9. MacBH928 thread starter macrumors 68020

    MacBH928

    Joined:
    May 17, 2008
    #9
    So now the calibrating the battery actually hurts and not help the battery life, and its better to keep it always on charge?

    How are the new non-removable batteries different than the removable ones?
    I imagined it was the same thing, kind of like how they had removable SSD and soldered SSDs but its basically the same thing.
     
  10. Weaselboy Moderator

    Weaselboy

    Staff Member

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    Jan 23, 2005
    Location:
    California
    #10
    Correct... you are using up charge cycles needlessly if you run down your battery on purpose to calibrate it. Just leave it plugged in if you don't need to be portable and don't worry about it.

    I have no idea how the battery chemistry changed, I just know the Apple guidelines changed.
     
  11. meteoreos macrumors regular

    meteoreos

    Joined:
    Nov 8, 2016
    Location:
    Midlands, UK
    #11
    Interesting.

    So what would be the recommended % to plug in the charger? I always run down my iPhone battery, so now I'll likely change that habit.
     
  12. robvas macrumors 68020

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    Mar 29, 2009
    Location:
    USA
    #12
    If you have access to the charger, plug in.
     
  13. meteoreos macrumors regular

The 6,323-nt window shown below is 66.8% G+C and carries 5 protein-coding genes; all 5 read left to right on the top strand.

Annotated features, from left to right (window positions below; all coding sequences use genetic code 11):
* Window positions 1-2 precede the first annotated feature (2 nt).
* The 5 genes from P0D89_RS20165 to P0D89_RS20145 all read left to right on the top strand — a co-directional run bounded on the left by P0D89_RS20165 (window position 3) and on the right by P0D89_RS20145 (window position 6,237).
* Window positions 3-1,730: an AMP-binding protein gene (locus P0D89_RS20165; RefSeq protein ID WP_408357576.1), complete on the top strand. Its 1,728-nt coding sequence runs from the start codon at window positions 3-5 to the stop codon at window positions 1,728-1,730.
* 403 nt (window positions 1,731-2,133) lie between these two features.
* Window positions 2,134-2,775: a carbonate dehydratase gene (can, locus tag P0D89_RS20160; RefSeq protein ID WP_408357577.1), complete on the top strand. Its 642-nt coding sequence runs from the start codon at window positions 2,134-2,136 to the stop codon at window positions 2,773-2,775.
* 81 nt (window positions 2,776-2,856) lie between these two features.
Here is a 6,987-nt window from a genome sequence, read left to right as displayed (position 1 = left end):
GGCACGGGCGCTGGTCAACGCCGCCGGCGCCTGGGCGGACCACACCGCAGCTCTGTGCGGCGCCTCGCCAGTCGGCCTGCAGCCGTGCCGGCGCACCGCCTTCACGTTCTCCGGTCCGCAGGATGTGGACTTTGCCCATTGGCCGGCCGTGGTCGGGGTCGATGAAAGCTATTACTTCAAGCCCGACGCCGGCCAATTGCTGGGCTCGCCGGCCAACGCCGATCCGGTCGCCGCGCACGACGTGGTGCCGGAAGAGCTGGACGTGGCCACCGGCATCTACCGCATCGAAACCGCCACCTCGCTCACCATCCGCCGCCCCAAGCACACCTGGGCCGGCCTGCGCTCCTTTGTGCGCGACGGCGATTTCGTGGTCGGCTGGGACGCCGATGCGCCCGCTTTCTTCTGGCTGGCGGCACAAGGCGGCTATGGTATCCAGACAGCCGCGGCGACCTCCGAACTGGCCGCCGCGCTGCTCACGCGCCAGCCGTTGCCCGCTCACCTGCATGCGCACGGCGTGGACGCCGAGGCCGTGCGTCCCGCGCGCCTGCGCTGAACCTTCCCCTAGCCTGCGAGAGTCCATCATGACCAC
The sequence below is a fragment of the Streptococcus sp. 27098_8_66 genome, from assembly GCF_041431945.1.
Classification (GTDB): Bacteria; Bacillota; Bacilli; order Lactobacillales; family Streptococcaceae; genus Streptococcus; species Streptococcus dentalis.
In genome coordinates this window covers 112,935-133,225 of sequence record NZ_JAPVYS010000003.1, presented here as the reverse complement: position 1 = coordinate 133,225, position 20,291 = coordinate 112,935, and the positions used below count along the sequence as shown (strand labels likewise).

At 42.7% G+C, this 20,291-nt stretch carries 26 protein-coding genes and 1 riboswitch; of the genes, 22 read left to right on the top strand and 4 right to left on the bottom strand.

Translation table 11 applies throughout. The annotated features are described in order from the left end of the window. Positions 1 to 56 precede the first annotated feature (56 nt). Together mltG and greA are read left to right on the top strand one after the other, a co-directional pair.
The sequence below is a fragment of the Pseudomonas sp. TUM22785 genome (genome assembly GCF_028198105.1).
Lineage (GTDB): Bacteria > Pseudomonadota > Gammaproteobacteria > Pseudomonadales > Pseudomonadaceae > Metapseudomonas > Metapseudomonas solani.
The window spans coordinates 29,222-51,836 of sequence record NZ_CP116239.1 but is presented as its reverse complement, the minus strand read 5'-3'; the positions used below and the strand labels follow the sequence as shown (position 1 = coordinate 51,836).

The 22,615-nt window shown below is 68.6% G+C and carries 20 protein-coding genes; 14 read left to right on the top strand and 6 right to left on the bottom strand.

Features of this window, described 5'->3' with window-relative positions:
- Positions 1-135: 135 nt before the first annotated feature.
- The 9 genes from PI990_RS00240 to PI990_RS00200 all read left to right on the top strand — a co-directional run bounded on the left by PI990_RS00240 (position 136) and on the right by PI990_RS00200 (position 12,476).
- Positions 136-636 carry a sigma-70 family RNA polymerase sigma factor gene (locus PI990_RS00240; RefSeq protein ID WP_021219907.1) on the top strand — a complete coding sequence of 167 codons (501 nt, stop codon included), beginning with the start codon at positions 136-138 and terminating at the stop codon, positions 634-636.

meteoreos

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    Nov 8, 2016
    Location:
    Midlands, UK
    #13
    I can leave my MBP plugged in at 100% for as long as I want without damaging it (reducing its life)? I've always been told the opposite with laptop batteries.
     
  14. Weaselboy Moderator

    Weaselboy

    Staff Member

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    Jan 23, 2005
    Location:
    California
    #14
    It will not hurt a thing. Once it reaches a full charge, it will stop charging to prevent overcharge and damage. It has circuitry built in just to manage this.
     
  15. ZapNZs, Feb 6, 2017
    Last edited: Feb 6, 2017

    ZapNZs macrumors 68000

    ZapNZs

    Joined:
    Jan 23, 2017
    #15
    This might be of interest
    http://batteryuniversity.com/learn/article/how_to_prolong_lithium_based_batteries

    When I started using an eCig (which takes a rechargeable LiCo or LiMn cell), some of the impressions I had were based on my experience with NiMH cells, and I was surprised by how different the two are (and how to treat them, such as how running down a NiMH cell in a deep discharge is often ideal, where as a deep discharge on a lithium cell can equate to more rapid wear [and, with some lithium cells without device protection or integrated production, can damage them should they be discharged past a certain voltage.]) It was also a little frustrating to see that there were ways that Makers could further extend the service life of their device batteries, but, for the most part, don't do this with consumer-level devices.
     
  16. MacBH928 thread starter macrumors 68020

    MacBH928

    Joined:
    May 17, 2008
    #16
    interesting, so if you have Li-ion battery, the longer you keep your devices on charge the battery?
     
  17. CrownVic macrumors regular

    CrownVic

    Joined:
    Aug 19, 2016
    #17
    TBH, I wouldn't worry about discharge cycles and all that. just don't let your battery go down too much. Just use your MBP normally. For example, I'm at school today and I forgot my charger at home. Right now I'm at 50%, but by then end of the day ill probably be at 40%. Normally I drain it to 90% in my first class and then I'm able to charge it back to 100% durning my 3 hour break between classes.